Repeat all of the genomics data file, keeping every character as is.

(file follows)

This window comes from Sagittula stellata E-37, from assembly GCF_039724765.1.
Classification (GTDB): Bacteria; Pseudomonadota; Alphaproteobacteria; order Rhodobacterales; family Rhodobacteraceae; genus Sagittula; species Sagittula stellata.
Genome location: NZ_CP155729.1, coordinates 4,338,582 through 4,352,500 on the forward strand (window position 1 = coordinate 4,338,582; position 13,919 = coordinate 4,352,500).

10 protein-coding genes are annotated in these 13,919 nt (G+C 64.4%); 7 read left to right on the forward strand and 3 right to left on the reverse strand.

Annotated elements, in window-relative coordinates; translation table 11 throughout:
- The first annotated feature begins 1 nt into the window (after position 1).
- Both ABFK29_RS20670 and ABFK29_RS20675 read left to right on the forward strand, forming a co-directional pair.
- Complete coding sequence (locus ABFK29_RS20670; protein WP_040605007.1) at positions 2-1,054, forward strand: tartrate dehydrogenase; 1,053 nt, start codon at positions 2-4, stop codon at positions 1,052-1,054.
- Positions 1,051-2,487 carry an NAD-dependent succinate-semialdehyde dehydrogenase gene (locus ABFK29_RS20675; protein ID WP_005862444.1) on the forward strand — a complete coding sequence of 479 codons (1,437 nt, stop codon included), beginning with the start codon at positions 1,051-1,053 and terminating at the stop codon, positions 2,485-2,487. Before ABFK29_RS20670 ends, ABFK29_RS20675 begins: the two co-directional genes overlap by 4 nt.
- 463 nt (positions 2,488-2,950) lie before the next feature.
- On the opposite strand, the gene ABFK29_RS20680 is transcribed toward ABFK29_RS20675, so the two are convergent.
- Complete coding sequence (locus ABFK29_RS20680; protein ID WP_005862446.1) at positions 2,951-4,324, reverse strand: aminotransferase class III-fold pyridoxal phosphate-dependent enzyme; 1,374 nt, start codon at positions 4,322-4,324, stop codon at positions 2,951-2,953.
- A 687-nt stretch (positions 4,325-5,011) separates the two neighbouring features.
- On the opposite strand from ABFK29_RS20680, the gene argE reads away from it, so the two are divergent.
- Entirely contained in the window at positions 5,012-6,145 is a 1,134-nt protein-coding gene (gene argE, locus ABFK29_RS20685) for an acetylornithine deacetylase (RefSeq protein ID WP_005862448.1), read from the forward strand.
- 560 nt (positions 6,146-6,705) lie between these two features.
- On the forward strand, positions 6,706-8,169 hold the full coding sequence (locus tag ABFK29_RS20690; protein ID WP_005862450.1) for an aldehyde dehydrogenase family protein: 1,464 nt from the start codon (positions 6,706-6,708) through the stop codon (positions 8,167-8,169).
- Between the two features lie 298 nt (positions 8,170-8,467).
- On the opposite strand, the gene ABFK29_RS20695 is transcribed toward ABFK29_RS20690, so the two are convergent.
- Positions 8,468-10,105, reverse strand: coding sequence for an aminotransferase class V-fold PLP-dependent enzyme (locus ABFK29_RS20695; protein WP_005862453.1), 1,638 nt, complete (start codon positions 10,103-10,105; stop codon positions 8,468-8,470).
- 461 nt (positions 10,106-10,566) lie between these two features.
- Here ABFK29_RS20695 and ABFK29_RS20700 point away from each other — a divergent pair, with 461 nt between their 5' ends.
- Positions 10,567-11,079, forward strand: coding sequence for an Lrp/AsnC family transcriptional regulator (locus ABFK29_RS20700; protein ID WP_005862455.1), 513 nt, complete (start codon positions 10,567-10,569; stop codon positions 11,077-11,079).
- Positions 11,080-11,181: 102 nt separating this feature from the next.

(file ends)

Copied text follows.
This window comes from Sagittula stellata E-37, from assembly GCF_039724765.1.
Classification (GTDB): Bacteria; Pseudomonadota; Alphaproteobacteria; order Rhodobacterales; family Rhodobacteraceae; genus Sagittula; species Sagittula stellata.
Genome location: NZ_CP155729.1, coordinates 4,338,582 through 4,352,500 on the forward strand (window position 1 = coordinate 4,338,582; position 13,919 = coordinate 4,352,500).

10 protein-coding genes are annotated in these 13,919 nt (G+C 64.4%); 7 read left to right on the forward strand and 3 right to left on the reverse strand.

Annotated elements, in window-relative coordinates; translation table 11 throughout:
- The first annotated feature begins 1 nt into the window (after position 1).
- Both ABFK29_RS20670 and ABFK29_RS20675 read left to right on the forward strand, forming a co-directional pair.
- Complete coding sequence (locus ABFK29_RS20670; protein WP_040605007.1) at positions 2-1,054, forward strand: tartrate dehydrogenase; 1,053 nt, start codon at positions 2-4, stop codon at positions 1,052-1,054.
- Positions 1,051-2,487 carry an NAD-dependent succinate-semialdehyde dehydrogenase gene (locus ABFK29_RS20675; protein ID WP_005862444.1) on the forward strand — a complete coding sequence of 479 codons (1,437 nt, stop codon included), beginning with the start codon at positions 1,051-1,053 and terminating at the stop codon, positions 2,485-2,487. Before ABFK29_RS20670 ends, ABFK29_RS20675 begins: the two co-directional genes overlap by 4 nt.
- 463 nt (positions 2,488-2,950) lie before the next feature.
- On the opposite strand, the gene ABFK29_RS20680 is transcribed toward ABFK29_RS20675, so the two are convergent.
- Complete coding sequence (locus ABFK29_RS20680; protein ID WP_005862446.1) at positions 2,951-4,324, reverse strand: aminotransferase class III-fold pyridoxal phosphate-dependent enzyme; 1,374 nt, start codon at positions 4,322-4,324, stop codon at positions 2,951-2,953.
- A 687-nt stretch (positions 4,325-5,011) separates the two neighbouring features.
- On the opposite strand from ABFK29_RS20680, the gene argE reads away from it, so the two are divergent.
- Entirely contained in the window at positions 5,012-6,145 is a 1,134-nt protein-coding gene (gene argE, locus ABFK29_RS20685) for an acetylornithine deacetylase (RefSeq protein ID WP_005862448.1), read from the forward strand.
- 560 nt (positions 6,146-6,705) lie between these two features.
- On the forward strand, positions 6,706-8,169 hold the full coding sequence (locus tag ABFK29_RS20690; protein ID WP_005862450.1) for an aldehyde dehydrogenase family protein: 1,464 nt from the start codon (positions 6,706-6,708) through the stop codon (positions 8,167-8,169).
- Between the two features lie 298 nt (positions 8,170-8,467).
- On the opposite strand, the gene ABFK29_RS20695 is transcribed toward ABFK29_RS20690, so the two are convergent.
- Positions 8,468-10,105, reverse strand: coding sequence for an aminotransferase class V-fold PLP-dependent enzyme (locus ABFK29_RS20695; protein WP_005862453.1), 1,638 nt, complete (start codon positions 10,103-10,105; stop codon positions 8,468-8,470).
- 461 nt (positions 10,106-10,566) lie between these two features.
- Here ABFK29_RS20695 and ABFK29_RS20700 point away from each other — a divergent pair, with 461 nt between their 5' ends.
- Positions 10,567-11,079, forward strand: coding sequence for an Lrp/AsnC family transcriptional regulator (locus ABFK29_RS20700; protein ID WP_005862455.1), 513 nt, complete (start codon positions 10,567-10,569; stop codon positions 11,077-11,079).
- Positions 11,080-11,181: 102 nt separating this feature from the next.